Trending with commercial sales, RNA-related IP filing activity has also been on the rise since 2015, reflecting increased precommercial-stage growth and innovation (Supplementary Fig. 2), although the filings remained flat from 2021 to 2022. High-volume patent filings are in part fueled by a highly competitive landscape, which promotes a mindset of “file early and file often.” With several high-profile patent disputes in courts91, the pressure to innovate and build strong IP portfolios has never been more important. It has also never been more complicated as RMPs are often multicomponent drug products that require several technologies and innovations to be combined for safe, efficacious delivery and activity. As a result, the number of patent applications filed on RNA technologies, methods of use, and compositions is likely to continue to increase.

The growth rate in the market capitalization of RNA-based pharmaceutical companies (excluding diversified companies, such as Merck, Pfizer, and Sanofi) starting in 2020 and topping $228B USD in 2021 (Fig. 2B) comes as no surprise following the highly visible success of RNA vaccines. This is remarkable since only 10 years ago, market capitalization for this class of drugs was under $3B USD. The potential for growth has attracted new and existing players who have seized the opportunity to raise capital, with 43 private companies working in mRNA raising $1.6B over the last 12 months, according to Pitchbook. Significantly, RNA technology is no longer limited to smaller private companies. All major pharmaceutical companies now have capabilities in RNA technology through new partnerships mergers, and acquisitions. In a short period of time, the RMP market went from limited commercial viability to demonstrating rapid expansion, investing in a broader array of therapeutics, and being populated with leading pharmaceutical companies with expertise in drug development.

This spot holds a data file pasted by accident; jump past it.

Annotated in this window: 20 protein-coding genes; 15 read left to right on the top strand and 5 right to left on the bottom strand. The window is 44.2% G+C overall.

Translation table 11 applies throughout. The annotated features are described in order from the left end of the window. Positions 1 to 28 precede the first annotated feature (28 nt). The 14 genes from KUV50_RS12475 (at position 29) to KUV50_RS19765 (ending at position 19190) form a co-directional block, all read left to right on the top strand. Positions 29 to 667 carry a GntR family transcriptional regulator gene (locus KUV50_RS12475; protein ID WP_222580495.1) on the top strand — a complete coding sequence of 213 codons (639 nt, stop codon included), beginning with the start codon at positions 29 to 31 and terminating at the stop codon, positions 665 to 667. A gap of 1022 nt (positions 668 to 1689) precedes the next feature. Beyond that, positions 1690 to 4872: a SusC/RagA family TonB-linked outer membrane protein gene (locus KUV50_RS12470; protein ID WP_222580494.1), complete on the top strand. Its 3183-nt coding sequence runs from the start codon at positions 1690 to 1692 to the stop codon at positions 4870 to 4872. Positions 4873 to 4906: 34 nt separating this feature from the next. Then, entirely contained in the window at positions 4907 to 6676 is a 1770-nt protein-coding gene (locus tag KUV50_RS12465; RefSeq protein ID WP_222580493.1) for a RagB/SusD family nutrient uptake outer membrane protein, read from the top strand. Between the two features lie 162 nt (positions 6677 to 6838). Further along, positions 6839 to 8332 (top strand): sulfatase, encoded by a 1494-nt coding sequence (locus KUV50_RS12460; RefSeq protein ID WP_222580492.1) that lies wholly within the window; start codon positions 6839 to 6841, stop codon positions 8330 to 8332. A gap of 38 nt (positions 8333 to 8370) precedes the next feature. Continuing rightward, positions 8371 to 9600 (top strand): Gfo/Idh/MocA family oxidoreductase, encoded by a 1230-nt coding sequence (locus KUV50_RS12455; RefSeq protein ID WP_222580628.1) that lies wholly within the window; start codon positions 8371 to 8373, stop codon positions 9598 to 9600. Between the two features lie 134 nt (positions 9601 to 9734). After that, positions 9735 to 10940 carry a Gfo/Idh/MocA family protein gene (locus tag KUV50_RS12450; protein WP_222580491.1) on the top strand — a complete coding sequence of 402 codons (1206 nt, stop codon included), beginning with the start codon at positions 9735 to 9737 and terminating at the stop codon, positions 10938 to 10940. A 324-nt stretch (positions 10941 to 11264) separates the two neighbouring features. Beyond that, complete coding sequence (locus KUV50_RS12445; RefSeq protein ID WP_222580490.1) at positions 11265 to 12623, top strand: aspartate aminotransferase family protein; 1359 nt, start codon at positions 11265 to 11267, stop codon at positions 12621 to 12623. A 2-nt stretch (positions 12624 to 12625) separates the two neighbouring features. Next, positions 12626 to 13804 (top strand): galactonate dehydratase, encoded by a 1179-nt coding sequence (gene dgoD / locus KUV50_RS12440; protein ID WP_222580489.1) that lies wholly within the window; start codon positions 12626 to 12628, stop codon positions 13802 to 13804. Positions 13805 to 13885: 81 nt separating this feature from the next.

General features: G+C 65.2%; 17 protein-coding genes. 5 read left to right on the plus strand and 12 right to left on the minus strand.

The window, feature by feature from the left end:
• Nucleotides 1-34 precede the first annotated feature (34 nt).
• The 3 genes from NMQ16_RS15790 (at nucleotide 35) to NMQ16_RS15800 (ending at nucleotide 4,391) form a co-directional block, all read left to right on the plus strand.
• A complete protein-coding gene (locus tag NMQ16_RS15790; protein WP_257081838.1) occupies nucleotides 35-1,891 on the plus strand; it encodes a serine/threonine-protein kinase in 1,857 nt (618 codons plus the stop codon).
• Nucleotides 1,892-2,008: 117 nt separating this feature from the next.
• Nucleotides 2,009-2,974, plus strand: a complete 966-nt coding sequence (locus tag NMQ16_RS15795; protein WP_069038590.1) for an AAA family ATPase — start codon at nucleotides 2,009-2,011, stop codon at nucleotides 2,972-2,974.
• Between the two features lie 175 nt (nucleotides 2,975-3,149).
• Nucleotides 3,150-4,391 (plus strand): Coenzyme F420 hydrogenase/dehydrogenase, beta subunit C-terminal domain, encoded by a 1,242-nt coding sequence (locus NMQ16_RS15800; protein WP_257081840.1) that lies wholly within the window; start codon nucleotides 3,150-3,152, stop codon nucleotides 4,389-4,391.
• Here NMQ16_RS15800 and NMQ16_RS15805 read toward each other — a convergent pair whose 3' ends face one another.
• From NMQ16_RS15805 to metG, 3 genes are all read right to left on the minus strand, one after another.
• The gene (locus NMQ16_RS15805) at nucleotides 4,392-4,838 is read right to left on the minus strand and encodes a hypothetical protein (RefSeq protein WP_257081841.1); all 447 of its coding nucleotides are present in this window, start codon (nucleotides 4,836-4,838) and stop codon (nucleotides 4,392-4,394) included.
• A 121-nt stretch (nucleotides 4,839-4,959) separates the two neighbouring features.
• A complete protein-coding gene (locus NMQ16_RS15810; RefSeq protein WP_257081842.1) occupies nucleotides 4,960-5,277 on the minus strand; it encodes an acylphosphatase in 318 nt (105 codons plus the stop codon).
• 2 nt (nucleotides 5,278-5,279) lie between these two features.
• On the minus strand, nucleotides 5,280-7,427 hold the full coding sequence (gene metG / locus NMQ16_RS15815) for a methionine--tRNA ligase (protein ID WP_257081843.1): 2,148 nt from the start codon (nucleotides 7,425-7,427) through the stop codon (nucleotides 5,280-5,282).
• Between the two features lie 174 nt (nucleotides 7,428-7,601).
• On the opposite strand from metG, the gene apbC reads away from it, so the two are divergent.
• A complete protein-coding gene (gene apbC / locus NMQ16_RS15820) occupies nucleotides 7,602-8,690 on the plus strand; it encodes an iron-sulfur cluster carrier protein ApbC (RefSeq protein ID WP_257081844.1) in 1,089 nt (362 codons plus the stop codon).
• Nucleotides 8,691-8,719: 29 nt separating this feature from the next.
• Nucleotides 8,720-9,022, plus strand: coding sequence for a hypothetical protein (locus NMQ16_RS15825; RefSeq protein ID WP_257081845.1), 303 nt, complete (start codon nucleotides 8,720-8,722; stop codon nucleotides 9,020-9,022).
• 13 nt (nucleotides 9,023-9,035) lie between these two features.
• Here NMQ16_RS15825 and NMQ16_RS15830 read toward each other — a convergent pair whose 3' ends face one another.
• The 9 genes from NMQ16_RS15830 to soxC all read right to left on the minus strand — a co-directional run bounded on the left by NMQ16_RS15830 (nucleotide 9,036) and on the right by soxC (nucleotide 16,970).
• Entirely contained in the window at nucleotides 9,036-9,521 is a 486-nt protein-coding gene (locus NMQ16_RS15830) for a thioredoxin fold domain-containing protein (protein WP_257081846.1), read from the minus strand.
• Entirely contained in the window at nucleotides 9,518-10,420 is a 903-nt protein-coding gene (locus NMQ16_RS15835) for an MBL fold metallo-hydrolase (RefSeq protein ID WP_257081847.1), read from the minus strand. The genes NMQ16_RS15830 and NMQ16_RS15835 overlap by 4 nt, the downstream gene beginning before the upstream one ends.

Now that public and private markets have cooled, the biotech sector will generally need to adjust, focusing on leaner growth to prolong raised cash until the demonstration of clinical proof of concept for lead assets. Despite this, RNA-related technologies seem to be displaying resilience to the downturn. In 2022, Prime Medicine, a CRISPR/gRNA gene-editing company, raised $175 M in the bear market92. This was the largest initial public offering (IPO) for a preclinical company in 2022, suggesting that investors remain positive about the prospects of early-stage RNA technologies, especially gene editing. Momentum built over the last 12 months will also help position RNA going forward. In addition to an 87% growth in preclinical programs, there were also 56% and 53% increases in approvals and clinical programs, respectively. This signals RNA candidates can successfully meet milestones to reach the clinic and eventually commercialization (Supplementary Fig. 3).